Monthly Archives: June 2020

Report: GOP considering Nashville as alternate presidential convention site

Republican officials plan to tour Nashville later this week as a potential alternate site for the party’s presidential convention, Politico reports.

Other potential locations reportedly include Las Vegas, Orlando, Jacksonville, and Georgia. The move comes as questions have been raised about whether the event can be held in Charlotte, the original site for the Republican National Convention. North Carolina Gov. Roy Cooper, a Democrat, has said it’s up to Republicans to demonstrate they can safely hold the convention there.

Nashville hasn’t been opened for large conventions or sporting events so far.

Hill launches first TV ad of congressional bid

State Rep. Timothy Hill (R-Blountville) has launched his first TV ad of his bid for the Republican nomination to succeed retiring U.S. Rep. Phil Roe.

According to Hill’s campaign, the ad “touts Hill’s record of being a Christian conservative fighter with a pro-life, pro-gun, pro-Trump record, and highlights the fact that Hill was personally invited to the White House by President Trump earlier this year due to his strong support for the Trump agenda.

Sixteen candidates are seeking the GOP nomination in the heavily Republican district. Other candidates include former Kingsport Mayor John Clark, state Sen. Rusty Crowe of Johnson City, former Johnson City Mayor Steve Darden, Kingsport pharmacist Diana Harshbarger, and state Rep. David Hawk of Greeneville.

Harshbarger has been running ads through her self-funded campaign and Clark recently got on the airwaves as well.

Carmack statue might have to return unless law is changed

The House returns into session on June 1, 2020. (Erik Schelzig, Tennessee Journal)

The state may have no choice but to return the toppled statue of segregationist newspaper editor Edward Ward Carmack under a state law enacted to make it harder to replace historical markers and statues.

According to the Heritage Protection Act:

A public entity having responsibility for maintaining a memorial, or a nonprofit entity acting with permission of the public entity, shall have the authority to take proper and appropriate measures, and exercise proper and appropriate means, for the care, preservation, protection, repair, and restoration of the memorial.

State attorneys interpret that last part about the repair and restoration of the monument to mean that governments are required to fix any damage. That means the statue knocked over in last weekend’s protests could have to be brought back to its former place of prominence outside the southern entrance of the state Capitol. That’s unless lawmakers decide to seek a waiver or pass a law affecting that particular monument.

Gallery: Back in session, though some distance more than others

The Senate convenes on June 1, 2020. (Erik Schelzig, Tennessee Journal)

The Tennessee General Assembly has officially returned into session after a 75-day hiatus during the coronavirus outbreak.

The House GOP held a caucus meeting on Monday afternoon in which a small minority of members wore masks. Some vigorously shook hands and joked that the weekend protests around the state indicate that social distancing is no longer important.

The Senate spaced desks in the chamber to provide maximum distance between the members. The House installed plexiglass shields between lawmakers’ seats.

Here are some photos of Monday’s proceedings:

House members are divided by plexiglas shields on June 1, 2020. (Erik Schelzig, Tennessee Journal)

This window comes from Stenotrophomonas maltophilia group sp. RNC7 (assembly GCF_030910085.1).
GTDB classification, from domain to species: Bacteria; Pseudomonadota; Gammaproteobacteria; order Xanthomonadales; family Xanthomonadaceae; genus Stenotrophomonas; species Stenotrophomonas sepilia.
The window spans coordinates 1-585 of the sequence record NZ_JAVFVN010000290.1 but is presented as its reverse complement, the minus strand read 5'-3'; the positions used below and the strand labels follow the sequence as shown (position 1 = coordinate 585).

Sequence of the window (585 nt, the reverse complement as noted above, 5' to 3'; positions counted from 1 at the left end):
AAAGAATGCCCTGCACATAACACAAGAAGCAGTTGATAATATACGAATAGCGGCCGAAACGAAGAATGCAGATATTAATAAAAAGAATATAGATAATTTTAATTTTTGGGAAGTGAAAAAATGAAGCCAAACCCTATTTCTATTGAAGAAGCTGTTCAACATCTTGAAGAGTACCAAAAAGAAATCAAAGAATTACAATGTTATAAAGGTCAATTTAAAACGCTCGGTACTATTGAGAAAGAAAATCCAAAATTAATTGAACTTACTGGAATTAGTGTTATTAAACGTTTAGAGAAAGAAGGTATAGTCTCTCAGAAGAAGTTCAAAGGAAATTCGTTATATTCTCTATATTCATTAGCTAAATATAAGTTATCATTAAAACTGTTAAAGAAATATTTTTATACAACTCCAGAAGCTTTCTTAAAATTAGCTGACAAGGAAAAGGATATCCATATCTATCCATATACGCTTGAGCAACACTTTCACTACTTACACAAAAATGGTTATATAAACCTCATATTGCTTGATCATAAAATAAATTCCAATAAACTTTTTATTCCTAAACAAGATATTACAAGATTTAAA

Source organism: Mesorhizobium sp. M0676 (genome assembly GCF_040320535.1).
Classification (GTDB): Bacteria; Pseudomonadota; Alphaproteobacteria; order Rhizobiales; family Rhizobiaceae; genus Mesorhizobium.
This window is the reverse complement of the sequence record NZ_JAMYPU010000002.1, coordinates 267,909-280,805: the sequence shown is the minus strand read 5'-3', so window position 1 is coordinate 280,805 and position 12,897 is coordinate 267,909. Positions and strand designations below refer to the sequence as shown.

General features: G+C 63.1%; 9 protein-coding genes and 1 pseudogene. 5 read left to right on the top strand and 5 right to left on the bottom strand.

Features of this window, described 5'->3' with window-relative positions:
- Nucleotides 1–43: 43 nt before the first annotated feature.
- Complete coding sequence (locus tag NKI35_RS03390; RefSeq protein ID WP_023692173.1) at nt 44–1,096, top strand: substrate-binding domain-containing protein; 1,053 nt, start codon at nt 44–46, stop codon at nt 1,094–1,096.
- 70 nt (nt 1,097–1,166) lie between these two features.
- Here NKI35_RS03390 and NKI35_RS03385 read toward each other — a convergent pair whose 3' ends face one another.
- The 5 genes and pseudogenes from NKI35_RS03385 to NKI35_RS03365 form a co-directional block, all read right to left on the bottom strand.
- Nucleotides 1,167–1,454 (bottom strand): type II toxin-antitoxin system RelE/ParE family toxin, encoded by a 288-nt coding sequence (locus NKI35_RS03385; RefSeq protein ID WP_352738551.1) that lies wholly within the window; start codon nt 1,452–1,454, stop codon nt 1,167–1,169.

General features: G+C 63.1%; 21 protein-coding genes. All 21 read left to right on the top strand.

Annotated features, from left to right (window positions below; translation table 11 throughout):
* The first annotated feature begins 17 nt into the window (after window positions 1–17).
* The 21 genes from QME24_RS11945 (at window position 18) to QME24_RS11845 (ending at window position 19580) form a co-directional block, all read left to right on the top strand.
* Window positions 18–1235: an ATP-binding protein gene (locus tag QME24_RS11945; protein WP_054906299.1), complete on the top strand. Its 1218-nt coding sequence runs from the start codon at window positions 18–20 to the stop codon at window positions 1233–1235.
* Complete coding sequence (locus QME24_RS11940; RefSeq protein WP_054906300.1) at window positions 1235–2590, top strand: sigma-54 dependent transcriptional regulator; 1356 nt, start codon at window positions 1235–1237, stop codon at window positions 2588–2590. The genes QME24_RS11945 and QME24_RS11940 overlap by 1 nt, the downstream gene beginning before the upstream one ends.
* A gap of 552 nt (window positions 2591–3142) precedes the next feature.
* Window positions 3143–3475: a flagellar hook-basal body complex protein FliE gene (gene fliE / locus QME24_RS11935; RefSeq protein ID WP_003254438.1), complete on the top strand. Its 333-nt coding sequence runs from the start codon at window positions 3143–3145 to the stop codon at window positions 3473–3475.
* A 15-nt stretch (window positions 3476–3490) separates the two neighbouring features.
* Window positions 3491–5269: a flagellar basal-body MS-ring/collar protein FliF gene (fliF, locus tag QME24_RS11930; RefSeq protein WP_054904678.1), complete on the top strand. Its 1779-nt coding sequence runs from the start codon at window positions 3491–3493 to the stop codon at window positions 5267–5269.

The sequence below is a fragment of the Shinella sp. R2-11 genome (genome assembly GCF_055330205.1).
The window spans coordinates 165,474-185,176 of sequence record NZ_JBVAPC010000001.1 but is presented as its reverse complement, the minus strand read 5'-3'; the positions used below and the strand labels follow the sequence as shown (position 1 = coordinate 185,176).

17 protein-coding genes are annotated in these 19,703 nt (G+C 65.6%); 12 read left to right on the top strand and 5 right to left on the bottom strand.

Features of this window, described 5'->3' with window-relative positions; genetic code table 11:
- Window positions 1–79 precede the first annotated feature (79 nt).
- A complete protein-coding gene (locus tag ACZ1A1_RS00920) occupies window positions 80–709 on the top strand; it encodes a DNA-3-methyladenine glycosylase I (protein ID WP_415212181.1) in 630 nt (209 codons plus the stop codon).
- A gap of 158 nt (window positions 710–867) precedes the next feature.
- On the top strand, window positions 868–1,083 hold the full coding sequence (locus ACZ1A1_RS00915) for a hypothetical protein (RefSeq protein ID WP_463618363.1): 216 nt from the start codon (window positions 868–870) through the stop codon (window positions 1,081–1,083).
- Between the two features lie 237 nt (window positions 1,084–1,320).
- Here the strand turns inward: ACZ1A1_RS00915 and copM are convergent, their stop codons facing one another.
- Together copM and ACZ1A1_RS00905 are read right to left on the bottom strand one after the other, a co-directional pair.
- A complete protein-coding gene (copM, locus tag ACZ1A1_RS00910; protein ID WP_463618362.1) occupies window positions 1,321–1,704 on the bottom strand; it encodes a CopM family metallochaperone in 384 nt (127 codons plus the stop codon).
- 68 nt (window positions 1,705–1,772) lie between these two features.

House Speaker Cameron Sexton addresses the House Republican Caucus on  June 1, 2020. (Erik Schelzig, Tennessee Journal)

Senate Speaker Randy McNally presides over a floor session on June 1, 2020. (Erik Schelzig, Tennessee Journal)

The House holds a floor session on June 1, 2020. (Erik Schelzig, Tennessee Journal)

Rep. Curtis Halford, center, attends a floor session June 1, 2020. (Erik Schelzig, Tennessee Journal)

Reps. Matthew Hill and William Lamberth, standing right, confer during a floors sesion on June 1, 2020. (Erik Schelzig, Tennessee Journal)

Rep. Jerry Sexton attends a House floor session on June 1, 2020. (Erik Schelzig, Tennessee Journal)

Rep. David Hawk, left, confers with Rep. Kent Calfee on June 1, 2020. (Erik Schelzig, Tennessee Journal)

Speaker Cameron Sexton presides over a floor session on June 1, 2020. (Erik Schelzig, Tennessee Journal)

 

 

Hagerty calls on president to invoke Insurrection Act, mobilze active-duty miltary

Republican U.S. Senate candidate Bill Hagerty speaks at Nashville event on Dec. 3, 2019. (Erik Schelzig, Tennessee Journal)

Republican U.S. Senate candidate Bill Hagerty is calling on President Donald Trump invoke the Insurrection Act to mobilize active-duty military forces in response to protests around the country.

“We cannot have another night of violence. It has to stop now,” the former U.S. ambassador to Japan said a release. “If we don’t, it propagates lawlessness.”

Trump has been mulling the use of the 213-year-old federal law, which would allow him to send troops to states without a formal request by their governors.

Here’s the release from the Hagerty campaign.

Nashville, TN — With the recent riots around the country, including Tennessee, Bill Hagerty, candidate for U.S. Senate, encourages President Trump to use the Insurrection Act to mobilize active-duty military forces in order to defend our communities from further acts of domestic terrorism.

“President Trump has already taken decisive leadership in recognizing ANTIFA as a terrorist organization,” said Bill Hagerty. “America is rooted in the rule of law. We cannot have another night of violence. It has to stop now. Period. If we don’t, it propagates lawlessness. To better protect our cities and communities from further danger, President Trump should use the Insurrection Act to its fullest extent. Mobilizing our military forces across the country will show that we will not tolerate domestic terrorism.”

 

House bill would do away with pre-election disclosures

Rep. Tim Rudd (R-Murfreesboro), right, attends a House GOP caucus meeting on July 24, 2019, in Nashville. (Erik Schelzig, Tennessee Journal)

Voters would know a lot less about candidates’ fundraising activity under bill up for consideration on the House floor Monday. The measure sponsored by Rep. Tim Rudd (R-Murfreesboro) would do away with the pre-primary and pre-general reports candidates must currently file to cover the period ending 10 days before the vote.

[UPDATE: The House voted 87-5 to pass the bill.]